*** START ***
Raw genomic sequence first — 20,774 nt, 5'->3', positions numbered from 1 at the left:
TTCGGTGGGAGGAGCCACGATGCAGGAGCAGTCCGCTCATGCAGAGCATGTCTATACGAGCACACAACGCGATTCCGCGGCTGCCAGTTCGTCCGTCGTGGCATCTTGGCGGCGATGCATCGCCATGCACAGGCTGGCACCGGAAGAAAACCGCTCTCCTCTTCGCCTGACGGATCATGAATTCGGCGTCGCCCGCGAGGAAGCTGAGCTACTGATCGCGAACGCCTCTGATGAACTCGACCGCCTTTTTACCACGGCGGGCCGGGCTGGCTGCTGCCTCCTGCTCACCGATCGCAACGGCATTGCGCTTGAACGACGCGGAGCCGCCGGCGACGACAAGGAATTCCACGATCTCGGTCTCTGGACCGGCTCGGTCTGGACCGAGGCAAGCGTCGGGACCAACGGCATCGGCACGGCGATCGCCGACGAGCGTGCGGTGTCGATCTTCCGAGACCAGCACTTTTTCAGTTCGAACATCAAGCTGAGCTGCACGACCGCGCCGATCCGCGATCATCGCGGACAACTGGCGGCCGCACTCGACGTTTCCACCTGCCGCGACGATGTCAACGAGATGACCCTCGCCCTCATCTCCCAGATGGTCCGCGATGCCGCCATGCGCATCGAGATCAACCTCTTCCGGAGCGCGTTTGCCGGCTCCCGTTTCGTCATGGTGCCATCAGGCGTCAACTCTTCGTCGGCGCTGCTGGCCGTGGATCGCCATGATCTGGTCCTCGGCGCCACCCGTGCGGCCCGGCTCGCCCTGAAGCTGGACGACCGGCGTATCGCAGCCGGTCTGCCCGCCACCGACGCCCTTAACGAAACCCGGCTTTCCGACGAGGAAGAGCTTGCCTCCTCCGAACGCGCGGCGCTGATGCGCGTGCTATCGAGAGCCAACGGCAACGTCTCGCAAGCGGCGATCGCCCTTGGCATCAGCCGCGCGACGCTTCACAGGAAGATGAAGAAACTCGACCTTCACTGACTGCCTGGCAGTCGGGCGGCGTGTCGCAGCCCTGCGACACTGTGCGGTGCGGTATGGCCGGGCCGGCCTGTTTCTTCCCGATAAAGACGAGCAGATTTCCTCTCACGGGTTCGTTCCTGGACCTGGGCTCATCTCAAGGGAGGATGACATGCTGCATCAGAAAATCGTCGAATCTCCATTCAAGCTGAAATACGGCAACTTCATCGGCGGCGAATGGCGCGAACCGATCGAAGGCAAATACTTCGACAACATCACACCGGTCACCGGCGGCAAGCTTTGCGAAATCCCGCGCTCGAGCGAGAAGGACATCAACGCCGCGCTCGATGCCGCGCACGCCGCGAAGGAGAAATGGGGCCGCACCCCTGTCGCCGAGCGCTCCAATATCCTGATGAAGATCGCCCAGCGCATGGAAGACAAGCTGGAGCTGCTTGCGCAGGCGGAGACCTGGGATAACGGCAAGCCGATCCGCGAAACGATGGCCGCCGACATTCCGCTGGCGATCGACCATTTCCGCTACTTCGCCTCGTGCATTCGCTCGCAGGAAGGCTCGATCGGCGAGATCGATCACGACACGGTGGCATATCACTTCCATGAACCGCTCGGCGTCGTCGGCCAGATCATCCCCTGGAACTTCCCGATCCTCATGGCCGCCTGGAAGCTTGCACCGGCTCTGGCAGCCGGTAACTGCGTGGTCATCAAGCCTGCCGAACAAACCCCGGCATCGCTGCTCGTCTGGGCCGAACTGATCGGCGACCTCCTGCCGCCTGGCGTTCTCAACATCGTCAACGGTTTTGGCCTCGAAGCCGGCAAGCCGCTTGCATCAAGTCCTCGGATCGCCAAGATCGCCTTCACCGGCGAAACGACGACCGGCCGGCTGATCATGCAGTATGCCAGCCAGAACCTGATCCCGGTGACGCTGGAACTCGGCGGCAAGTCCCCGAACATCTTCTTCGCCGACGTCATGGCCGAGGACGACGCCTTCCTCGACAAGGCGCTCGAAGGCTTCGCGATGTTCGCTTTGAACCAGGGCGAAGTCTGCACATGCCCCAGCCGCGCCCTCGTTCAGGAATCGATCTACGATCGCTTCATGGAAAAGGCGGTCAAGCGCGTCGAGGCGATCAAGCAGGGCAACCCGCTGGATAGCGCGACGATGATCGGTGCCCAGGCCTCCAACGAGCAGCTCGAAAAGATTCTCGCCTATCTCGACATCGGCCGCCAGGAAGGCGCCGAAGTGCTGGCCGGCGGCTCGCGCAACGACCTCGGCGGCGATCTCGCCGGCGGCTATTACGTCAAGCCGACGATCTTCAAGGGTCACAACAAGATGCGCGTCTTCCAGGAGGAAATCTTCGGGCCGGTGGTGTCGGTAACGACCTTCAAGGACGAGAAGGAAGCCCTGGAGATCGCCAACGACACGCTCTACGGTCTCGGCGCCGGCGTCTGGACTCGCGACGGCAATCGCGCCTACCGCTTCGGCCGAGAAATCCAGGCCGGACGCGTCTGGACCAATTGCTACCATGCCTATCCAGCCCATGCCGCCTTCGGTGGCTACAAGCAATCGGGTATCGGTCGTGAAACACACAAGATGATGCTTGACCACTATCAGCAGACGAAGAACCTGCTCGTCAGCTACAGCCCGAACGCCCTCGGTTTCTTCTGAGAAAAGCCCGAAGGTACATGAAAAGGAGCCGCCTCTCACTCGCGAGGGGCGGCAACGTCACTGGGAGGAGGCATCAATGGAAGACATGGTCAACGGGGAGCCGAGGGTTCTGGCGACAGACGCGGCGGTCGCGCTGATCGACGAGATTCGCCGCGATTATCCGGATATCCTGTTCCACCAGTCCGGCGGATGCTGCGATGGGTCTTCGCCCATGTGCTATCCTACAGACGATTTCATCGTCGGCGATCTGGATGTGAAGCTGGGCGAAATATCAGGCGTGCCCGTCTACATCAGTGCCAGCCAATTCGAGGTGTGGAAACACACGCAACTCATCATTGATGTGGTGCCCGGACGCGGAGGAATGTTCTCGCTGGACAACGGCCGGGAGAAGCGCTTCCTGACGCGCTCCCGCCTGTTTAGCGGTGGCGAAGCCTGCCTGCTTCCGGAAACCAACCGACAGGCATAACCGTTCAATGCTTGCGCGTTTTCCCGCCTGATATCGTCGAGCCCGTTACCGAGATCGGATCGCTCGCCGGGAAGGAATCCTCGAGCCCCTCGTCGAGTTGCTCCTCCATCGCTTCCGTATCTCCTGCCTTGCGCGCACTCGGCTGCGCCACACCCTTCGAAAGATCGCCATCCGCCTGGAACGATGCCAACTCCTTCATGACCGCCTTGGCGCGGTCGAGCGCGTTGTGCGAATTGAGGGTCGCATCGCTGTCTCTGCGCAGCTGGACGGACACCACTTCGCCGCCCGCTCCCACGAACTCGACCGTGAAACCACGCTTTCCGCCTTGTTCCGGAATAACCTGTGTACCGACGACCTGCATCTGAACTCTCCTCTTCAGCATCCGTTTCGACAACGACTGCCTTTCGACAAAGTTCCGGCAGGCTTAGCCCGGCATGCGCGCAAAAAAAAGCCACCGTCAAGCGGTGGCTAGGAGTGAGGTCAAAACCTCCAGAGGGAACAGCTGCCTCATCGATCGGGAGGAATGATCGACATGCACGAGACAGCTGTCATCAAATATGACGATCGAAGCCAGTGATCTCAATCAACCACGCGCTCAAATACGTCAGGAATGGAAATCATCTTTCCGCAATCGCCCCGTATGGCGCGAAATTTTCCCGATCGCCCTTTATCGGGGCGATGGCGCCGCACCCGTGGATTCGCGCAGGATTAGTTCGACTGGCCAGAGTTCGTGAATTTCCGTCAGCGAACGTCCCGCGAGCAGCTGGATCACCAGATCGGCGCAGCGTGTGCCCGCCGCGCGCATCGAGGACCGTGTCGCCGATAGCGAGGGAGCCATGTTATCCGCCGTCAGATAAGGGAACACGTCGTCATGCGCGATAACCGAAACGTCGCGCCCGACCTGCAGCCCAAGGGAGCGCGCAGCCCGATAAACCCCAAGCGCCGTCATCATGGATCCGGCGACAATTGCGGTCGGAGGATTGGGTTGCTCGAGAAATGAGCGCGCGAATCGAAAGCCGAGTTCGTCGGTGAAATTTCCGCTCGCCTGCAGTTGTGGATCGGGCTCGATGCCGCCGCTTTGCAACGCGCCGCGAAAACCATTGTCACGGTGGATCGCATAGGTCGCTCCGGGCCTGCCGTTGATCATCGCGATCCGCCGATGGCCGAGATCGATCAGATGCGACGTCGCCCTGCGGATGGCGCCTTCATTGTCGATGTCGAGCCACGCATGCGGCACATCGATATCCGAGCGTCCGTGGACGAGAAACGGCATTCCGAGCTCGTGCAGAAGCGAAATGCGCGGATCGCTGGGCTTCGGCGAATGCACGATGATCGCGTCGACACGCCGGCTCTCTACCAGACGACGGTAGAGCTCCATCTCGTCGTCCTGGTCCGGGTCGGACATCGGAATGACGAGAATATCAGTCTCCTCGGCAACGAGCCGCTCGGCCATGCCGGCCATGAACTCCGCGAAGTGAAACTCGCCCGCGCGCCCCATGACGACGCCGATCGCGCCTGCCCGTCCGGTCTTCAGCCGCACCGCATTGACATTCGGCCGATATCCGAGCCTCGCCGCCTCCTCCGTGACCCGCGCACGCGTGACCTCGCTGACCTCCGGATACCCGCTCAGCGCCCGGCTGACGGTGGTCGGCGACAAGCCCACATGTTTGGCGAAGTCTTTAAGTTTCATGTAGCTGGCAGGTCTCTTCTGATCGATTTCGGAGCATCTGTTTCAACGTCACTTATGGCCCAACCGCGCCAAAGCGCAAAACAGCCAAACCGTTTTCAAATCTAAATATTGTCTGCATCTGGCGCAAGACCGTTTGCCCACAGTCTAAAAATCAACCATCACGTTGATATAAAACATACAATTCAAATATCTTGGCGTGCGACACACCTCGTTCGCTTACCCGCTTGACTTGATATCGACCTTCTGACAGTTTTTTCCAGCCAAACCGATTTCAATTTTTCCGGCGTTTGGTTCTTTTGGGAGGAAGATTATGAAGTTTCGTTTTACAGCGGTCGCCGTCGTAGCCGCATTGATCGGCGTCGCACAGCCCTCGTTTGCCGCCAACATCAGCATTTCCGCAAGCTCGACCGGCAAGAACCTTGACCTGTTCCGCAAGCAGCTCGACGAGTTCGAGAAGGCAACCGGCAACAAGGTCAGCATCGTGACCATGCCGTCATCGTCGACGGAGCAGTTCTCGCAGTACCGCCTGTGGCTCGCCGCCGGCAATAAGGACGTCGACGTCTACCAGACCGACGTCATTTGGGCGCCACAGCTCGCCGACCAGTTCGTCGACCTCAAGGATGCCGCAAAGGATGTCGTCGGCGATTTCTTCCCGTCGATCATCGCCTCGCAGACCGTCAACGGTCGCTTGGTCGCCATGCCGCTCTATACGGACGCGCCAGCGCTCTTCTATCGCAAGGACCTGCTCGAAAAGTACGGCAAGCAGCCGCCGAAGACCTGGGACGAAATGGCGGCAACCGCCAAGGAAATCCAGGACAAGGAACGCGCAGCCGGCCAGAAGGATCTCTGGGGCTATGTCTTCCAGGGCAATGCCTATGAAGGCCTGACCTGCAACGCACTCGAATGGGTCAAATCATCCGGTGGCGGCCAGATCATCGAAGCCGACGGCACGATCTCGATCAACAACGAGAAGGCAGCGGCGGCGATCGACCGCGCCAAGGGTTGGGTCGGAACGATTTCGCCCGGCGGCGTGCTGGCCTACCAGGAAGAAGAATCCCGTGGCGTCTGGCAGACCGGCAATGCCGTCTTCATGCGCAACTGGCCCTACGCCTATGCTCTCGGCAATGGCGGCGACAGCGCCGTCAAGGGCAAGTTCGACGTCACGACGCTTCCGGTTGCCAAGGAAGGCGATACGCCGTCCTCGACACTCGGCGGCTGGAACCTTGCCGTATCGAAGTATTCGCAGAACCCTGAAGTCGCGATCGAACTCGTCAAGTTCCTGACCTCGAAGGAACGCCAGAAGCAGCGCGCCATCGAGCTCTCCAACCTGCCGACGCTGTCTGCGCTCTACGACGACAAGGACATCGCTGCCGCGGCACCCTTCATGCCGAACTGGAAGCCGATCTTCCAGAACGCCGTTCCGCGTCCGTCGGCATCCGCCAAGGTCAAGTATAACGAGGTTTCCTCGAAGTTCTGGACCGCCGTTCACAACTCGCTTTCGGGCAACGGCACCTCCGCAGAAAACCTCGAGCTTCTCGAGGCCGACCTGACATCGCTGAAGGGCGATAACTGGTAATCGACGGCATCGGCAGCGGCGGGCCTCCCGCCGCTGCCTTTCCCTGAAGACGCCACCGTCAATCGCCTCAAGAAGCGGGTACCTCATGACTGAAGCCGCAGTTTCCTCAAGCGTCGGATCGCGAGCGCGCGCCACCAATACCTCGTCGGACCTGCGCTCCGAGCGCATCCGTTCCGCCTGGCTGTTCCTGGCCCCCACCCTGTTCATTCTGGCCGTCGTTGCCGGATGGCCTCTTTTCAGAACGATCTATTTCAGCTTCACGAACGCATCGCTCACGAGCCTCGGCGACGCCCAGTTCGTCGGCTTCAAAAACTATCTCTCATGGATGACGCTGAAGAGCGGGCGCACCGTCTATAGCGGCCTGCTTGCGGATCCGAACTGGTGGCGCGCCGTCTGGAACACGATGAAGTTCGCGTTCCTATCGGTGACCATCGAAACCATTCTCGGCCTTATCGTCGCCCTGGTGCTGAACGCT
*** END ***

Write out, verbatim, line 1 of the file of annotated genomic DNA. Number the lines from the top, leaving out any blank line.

Raw genomic sequence first — 20,774 nt, 5'->3', positions numbered from 1 at the left: